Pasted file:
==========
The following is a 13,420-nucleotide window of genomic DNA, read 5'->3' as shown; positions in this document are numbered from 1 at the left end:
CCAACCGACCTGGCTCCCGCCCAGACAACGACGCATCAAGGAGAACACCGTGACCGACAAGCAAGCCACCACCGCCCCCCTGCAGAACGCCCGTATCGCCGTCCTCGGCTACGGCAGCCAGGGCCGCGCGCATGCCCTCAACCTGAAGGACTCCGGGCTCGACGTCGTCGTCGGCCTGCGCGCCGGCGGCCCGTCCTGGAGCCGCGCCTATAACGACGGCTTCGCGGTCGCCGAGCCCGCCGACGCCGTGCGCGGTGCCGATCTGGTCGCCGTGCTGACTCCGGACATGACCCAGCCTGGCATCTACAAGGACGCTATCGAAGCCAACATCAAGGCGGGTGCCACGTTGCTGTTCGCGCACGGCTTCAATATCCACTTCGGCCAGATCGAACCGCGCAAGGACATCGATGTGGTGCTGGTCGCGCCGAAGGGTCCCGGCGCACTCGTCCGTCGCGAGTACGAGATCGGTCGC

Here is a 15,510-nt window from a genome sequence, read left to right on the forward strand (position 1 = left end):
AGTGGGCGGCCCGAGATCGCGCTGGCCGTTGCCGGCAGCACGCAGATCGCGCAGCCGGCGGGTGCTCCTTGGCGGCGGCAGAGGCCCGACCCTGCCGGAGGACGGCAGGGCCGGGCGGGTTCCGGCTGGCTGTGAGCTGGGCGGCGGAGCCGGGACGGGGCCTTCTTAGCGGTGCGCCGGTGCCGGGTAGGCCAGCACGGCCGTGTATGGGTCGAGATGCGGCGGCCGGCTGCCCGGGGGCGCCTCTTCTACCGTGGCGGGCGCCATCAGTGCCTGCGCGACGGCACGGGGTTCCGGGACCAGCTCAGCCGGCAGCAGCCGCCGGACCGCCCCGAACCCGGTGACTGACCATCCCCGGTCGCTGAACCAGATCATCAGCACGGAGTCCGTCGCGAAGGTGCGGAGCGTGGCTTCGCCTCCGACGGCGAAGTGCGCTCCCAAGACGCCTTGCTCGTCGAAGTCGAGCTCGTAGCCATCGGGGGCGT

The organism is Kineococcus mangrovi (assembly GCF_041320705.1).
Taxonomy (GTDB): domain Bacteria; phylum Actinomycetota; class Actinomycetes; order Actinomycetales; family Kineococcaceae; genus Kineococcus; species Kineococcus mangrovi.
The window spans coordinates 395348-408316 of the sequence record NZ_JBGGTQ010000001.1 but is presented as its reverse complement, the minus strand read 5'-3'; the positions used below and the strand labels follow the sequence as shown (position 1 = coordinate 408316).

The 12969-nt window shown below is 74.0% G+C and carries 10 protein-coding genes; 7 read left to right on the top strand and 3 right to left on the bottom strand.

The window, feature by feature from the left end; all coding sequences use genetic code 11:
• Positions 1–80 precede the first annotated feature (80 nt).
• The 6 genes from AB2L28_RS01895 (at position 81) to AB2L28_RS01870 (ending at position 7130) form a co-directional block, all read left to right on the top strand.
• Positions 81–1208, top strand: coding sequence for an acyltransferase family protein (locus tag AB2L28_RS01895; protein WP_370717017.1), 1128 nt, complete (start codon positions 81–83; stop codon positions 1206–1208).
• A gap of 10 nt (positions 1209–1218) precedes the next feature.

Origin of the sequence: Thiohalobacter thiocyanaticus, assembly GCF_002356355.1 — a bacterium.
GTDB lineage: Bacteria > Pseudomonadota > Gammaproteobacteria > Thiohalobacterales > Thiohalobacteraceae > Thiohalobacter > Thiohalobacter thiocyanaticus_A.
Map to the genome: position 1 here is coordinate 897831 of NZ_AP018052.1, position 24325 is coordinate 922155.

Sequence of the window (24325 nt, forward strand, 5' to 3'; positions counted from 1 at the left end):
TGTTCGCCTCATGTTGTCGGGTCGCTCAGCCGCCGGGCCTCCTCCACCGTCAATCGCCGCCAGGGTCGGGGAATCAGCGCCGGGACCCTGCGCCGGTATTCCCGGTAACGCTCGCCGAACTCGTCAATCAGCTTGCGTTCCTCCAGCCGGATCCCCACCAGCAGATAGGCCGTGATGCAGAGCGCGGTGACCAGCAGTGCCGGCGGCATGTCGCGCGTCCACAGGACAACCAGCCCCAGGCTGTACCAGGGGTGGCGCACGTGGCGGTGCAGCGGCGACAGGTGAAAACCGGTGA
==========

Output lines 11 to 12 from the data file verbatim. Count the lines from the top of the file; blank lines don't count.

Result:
• The 6 genes from AB2L28_RS01895 (at position 81) to AB2L28_RS01870 (ending at position 7130) form a co-directional block, all read left to right on the top strand.
• Positions 81–1208, top strand: coding sequence for an acyltransferase family protein (locus tag AB2L28_RS01895; protein WP_370717017.1), 1128 nt, complete (start codon positions 81–83; stop codon positions 1206–1208).